Our Infinitely Evolving Universe

Conclusion from my original paper entitled  Shifting Worlds: The Evolution of Humans with Time – A Comparative Look at Time Among English and Hopi Speakers and the Relevance to the Future of Our Species

How time is conceived is a fundamental to how humans behave, as illustrated by different cultural conceptions of time as described by Whorf and illustrated through a brief analysis of time linguistically in Hopi. Even if there are less differences than Whorf claims (as Malotki would be a strong proponent of) it is clear that linguistically Hopi has maintained a more direct connection to natural movements than SAE (Standard American English). The ever compounding forces of globalization (economically, politically and otherwise) are fueled by a Western sense of time, which has been largely ripped apart from natural cycles and has taken on a life of its own. Only in a perfunctory way is a ‘day’ connected to the rising and setting of the sun in Western culture, as witnessed by the fact that a nine to five job is a year round endeavor, which does not fluctuate with the cyclical extension and reduction in the length of daylight’s presence. Nor do the months line up with the lunar cycle, which is nothing more than a periodic, quaint and aesthetically pleasing occurrence in the minds of many Westerners.  This formulation of time as it occurs in English as a continuous linear progression leading from the past into the present spanning to the future blindly continues to expand through time and space by means of the human mind.
Considering the deep interconnections of the global ecosphere and the increasing interdependence and integration of a wide variety of actors in the global economy, how time is perceived through the eyes of the human participants is of the utmost importance in the manifestation of our species as fully conscious beings. It is therefore valuable to invite comparison with other conceptions of time, which are as diverse and varied as the culture from which they arise; a diversity that has been undermined as the unfolding narrative of Western thought, dominated by a narrative of progressive technological innovation based on rational scientific control of nature, has spread its vines across the continents and threatening life with a monocultured existence. This malignant and hierarchical monoculture, if allowed to continue, will inevitably lead to a collapse of the ecosphere, which thrives and survives not in spite of, but because of the diversity of life (and human cultures). From even the most cursory examination of recent humanity’s impacts on our self and the rest of the natural world, it is evident that if there is a cosmological or natural balance underlying all forms (as a Hopi worldview entails) the larger Western world has lost sight of this.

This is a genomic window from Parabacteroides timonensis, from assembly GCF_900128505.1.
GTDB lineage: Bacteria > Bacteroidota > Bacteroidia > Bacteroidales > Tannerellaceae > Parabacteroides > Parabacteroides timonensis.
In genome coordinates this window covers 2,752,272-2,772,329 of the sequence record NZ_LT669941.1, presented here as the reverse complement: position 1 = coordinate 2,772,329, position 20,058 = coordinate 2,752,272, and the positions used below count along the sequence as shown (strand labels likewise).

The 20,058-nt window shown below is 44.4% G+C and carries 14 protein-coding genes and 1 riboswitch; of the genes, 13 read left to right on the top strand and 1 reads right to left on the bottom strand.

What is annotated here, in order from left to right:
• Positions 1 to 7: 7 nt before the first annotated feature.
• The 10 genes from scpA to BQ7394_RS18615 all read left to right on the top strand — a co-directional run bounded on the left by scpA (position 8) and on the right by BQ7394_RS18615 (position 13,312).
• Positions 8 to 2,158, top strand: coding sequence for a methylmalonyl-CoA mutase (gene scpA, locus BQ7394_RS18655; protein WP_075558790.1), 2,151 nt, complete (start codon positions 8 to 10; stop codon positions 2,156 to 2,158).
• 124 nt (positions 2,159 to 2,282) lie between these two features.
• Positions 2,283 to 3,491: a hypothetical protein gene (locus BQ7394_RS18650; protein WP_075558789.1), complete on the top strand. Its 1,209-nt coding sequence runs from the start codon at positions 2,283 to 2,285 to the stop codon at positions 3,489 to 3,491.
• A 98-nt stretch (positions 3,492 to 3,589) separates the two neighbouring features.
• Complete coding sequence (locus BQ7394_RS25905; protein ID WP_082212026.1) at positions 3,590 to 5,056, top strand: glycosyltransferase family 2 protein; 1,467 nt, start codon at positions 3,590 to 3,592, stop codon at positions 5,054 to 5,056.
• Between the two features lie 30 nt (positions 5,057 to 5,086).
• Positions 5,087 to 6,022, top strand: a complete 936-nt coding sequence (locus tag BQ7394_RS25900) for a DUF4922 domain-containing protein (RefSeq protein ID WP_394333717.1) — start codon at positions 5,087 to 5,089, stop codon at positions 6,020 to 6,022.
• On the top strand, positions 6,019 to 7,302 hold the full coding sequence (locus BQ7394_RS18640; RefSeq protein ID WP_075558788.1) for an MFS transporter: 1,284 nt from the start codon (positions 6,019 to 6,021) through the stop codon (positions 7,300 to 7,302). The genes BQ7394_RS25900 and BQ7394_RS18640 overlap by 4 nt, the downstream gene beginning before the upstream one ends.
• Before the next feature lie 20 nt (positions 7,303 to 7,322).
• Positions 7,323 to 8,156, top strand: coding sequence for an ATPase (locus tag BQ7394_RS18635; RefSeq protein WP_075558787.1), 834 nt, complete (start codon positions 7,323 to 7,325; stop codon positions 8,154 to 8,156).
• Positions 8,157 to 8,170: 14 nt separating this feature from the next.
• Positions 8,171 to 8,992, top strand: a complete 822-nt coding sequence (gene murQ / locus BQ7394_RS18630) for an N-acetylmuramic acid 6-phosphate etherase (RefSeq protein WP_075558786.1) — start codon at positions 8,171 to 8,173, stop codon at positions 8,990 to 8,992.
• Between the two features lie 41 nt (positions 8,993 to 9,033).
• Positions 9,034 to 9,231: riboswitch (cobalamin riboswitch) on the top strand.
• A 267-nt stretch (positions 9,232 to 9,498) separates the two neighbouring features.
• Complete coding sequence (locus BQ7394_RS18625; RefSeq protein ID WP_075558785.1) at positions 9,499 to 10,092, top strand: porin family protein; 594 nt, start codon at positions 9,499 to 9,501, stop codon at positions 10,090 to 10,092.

Alternatively, grassroots globalization relies on the diversity of worldviews, cultures, languages, genes and organic growth. This is not so much a model or top-down thought process, but it is the way things have developed since the beginning of life on Earth and from which Western society has violently attempted to separate itself, and to which we must inevitably return at an unprecedented global scale. Vandana Shiva (2005:6) a physicist and social justice activist from India, has a vision of an Earth Democracy taking form in which “living cultures based on nonviolence and compassion, diversity and pluralism, equality and justice, and respect for life in all its diversity” not only survive but thrive. For this to be possible we must use methods of communication that enhance this view of the world; Hopi provides an example of the contribution of a worldview that is in accord with these values, while SAE does not.